19 Privately-constructed, the classic ballparks were certainly profit-oriented ventures. Brush included an early version of luxury boxes, deemed "Fashion Boxes," overhanging the dugouts. But the central feature of the Palace of the Fans was a classical pediment behind home plate engraved "CINCINNATI" in an appeal to civic pride. Barney Dreyfus, owner of the Pittsburgh Pirates, insured that the design of Forbes Field (1909) would maximize premium-priced seats. But Forbes Field also provided an Ohnstedian "scene to make participants forget the business cares of a manufacturing city." The Reds banned advertising in their new park for fear of "spoiling" the appearance of the park and criticized other teams for defacing their parks just to "grab a few dollars." Dreyfus also banned advertising. Anxious to make his ballpark a civic institution, Charles Ebbets commissioned a massive rotunda, complete with marble floors and chandelier.26 Walter Briggs, the Tigers' owner in the 1930s, believed Detroit's autoworkers should have access to the games. His renovations of Tiger Stadium created two to three times the number of low-cost bleacher tickets than the average park and he started games at 3 p.m. to accommodate auto workers on the day shift. Briggs reportedly never took a cent out of the team, but reinvested it in park and team.27

Fig. 1 The design of Pittsburgh's Forbes Field (shown here ca 1930) complimented its urban surrounding, and blended seamlessly with neighbouring Schenley Park (bottom right).
Thumbnail of Figure 1Display large image of Figure 1
(Courtesy Library and Archives Division, Historical Society of Western Pennsylvania. Pittsburg)

20 The classic ballparks thus acknowledged the key City Beautiful tenet. The "city cannot maintain a high commercial standing," St Louis's City Beautiful plan put it, "unless it maintains, at the same time, a high civic life." As Howe put it in his praise of the City Beautiful, a belief in the city "as an object of public-spirited endeavor" had tempered the "earlier commercial ideals that characterized our thought." The key to linking commercial and civic success was integrating open space into the fabric of the city. Olmsted had explained that it was "a common error to regard a park as something to be produced complete in itself, as a picture on a canvas. It should rather be planned as one to be done in fresco, with constant consideration of exterior objects."28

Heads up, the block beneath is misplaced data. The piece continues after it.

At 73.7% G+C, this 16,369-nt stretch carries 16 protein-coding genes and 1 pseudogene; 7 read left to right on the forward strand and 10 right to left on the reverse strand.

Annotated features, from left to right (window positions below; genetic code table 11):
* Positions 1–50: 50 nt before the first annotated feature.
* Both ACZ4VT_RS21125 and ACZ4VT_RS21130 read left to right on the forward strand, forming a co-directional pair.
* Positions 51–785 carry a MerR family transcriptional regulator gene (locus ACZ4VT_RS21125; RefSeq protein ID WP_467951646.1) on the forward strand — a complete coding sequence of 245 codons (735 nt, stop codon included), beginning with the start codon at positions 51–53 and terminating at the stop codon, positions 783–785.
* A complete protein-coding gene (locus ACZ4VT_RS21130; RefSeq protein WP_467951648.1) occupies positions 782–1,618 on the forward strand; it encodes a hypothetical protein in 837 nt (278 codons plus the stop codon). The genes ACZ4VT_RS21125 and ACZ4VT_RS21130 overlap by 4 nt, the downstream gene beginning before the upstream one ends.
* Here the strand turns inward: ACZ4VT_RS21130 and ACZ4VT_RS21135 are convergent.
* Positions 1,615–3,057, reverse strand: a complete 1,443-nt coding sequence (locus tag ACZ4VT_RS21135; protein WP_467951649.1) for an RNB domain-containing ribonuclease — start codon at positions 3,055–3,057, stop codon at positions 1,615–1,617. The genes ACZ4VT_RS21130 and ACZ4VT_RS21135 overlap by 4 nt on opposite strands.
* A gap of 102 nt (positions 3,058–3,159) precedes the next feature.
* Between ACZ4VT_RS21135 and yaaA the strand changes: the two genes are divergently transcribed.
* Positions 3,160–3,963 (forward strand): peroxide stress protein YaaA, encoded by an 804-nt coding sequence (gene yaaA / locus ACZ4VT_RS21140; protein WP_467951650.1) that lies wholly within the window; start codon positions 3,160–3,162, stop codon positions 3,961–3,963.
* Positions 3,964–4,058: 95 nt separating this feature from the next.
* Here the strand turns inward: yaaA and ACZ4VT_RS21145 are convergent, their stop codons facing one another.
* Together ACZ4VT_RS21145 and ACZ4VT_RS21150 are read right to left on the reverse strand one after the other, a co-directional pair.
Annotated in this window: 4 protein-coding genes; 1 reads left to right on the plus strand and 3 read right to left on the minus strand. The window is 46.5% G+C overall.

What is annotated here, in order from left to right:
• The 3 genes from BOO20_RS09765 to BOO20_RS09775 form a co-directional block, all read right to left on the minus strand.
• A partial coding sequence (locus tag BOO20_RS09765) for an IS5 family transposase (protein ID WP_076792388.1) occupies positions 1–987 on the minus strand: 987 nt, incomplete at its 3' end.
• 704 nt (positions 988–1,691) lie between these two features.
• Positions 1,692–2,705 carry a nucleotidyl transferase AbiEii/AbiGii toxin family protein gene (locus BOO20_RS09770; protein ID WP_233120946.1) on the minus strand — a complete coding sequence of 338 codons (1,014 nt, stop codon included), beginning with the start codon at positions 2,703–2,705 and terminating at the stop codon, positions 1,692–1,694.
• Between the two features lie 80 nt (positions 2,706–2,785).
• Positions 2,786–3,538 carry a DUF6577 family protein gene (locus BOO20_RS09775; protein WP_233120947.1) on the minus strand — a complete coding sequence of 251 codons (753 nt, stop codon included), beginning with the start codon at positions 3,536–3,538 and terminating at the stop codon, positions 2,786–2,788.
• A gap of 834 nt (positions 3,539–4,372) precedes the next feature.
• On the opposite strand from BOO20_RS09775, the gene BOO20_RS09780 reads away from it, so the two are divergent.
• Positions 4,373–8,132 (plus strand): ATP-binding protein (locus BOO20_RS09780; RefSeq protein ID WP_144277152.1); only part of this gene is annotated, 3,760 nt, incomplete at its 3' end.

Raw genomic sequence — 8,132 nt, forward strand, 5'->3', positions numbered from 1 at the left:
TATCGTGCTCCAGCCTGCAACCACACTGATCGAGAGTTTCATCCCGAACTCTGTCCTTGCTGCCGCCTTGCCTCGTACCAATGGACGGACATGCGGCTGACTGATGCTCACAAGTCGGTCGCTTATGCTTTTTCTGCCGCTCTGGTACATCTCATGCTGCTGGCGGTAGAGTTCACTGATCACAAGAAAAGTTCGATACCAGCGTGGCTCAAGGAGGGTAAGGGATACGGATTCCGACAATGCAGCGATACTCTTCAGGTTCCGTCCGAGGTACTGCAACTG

21 The best of the classic ballparks had exactly this quality. Privately-built, they were often located in run-down neighbourhoods where cheap land could be found. Having made an investment in the location, the teams tried to repair and upgrade the area. Philadelphia's Shibe Park supplanted a recently-closed hospital for smallpox victims as the focus of its reviving neighbourhood. Philadelphia's mayor commented in his opening day speech on the residential and commercial improvement of the Shibe Park neighbourhood. Local realtors promoted adjoining real estate when Ebbets opened.29

22 Although the classic ballparks were "not generally shaped by landscape architects," Pastier writes, they "contributed to and grew out of the urban landscape."30 Forbes Field, which was in fact designed by a landscape architect, illustrates Pastier's point. Dreyfus located Forbes Field in Pittsburgh's Oakland neighbourhood, situated between a working-class residential area and the mansions of the city's elite. Already something of a cultural centre, the area supported two colleges, a museum, library, concert hall, conservatory, and the city's largest public park. Dreyfus's landscape architect, Charles Leavitt, worked with a lot dominated by a deep gully requiring extensive backfilling. Since most of the site was unsuitable for building, a ballpark with a grandstand on one edge and an open field elsewhere was the perfect facility to repair and complete the urban fabric. The park complemented and set off the site, the green of the field echoing the hilly Schenley Park just behind the field. From the outside, the park was a combination of structural steel painted green, a white terra cotta exterior, and a copper-sheathed roof that produced an orange glow. The park contributed to the vitality of the neighbourhood, where fans would stop in the Kunst Bakery before the game and linger for a beer after the game at Gustine's or other establishments within easy walking distance.31

23 The park that replaced Forbes Field occupies what potentially is the most spectacular civic site in the country. At the confluence of the Allegheny and Monongahela Rivers where they combine to create the Ohio, the enclosed, circular Three Rivers Stadium (1970) cut off the sounds and sights of the surrounding city as well. Blocking a view of the city's skyline and striking bluffs, complains a critic, the stadium "might as well be situated in the Mojave Desert." The urban renewal programs of the 1960s would demolish Forbes Field as the University of Pittsburgh coveted the real estate and the Pirates were eager to escape the costs of maintenance. Three Rivers Stadium would be cast as the crowning achievement of Pittsburgh's urban renaissance, but the long walking distance from downtown has never been overcome as an obstacle to integrating the Stadium into the city's fabric. Three Rivers Stadium was only one of fourteen new stadiums built in the 1960s and 70s. Built in a period when Americans had lost faith in their cities, the new stadia were oblivious to their sites, even when located downtown. Circular in shape, often covered by a dome, the new stadiums kept the surrounding city at arm's length, acknowledging and contributing to the deterioration of American cities.32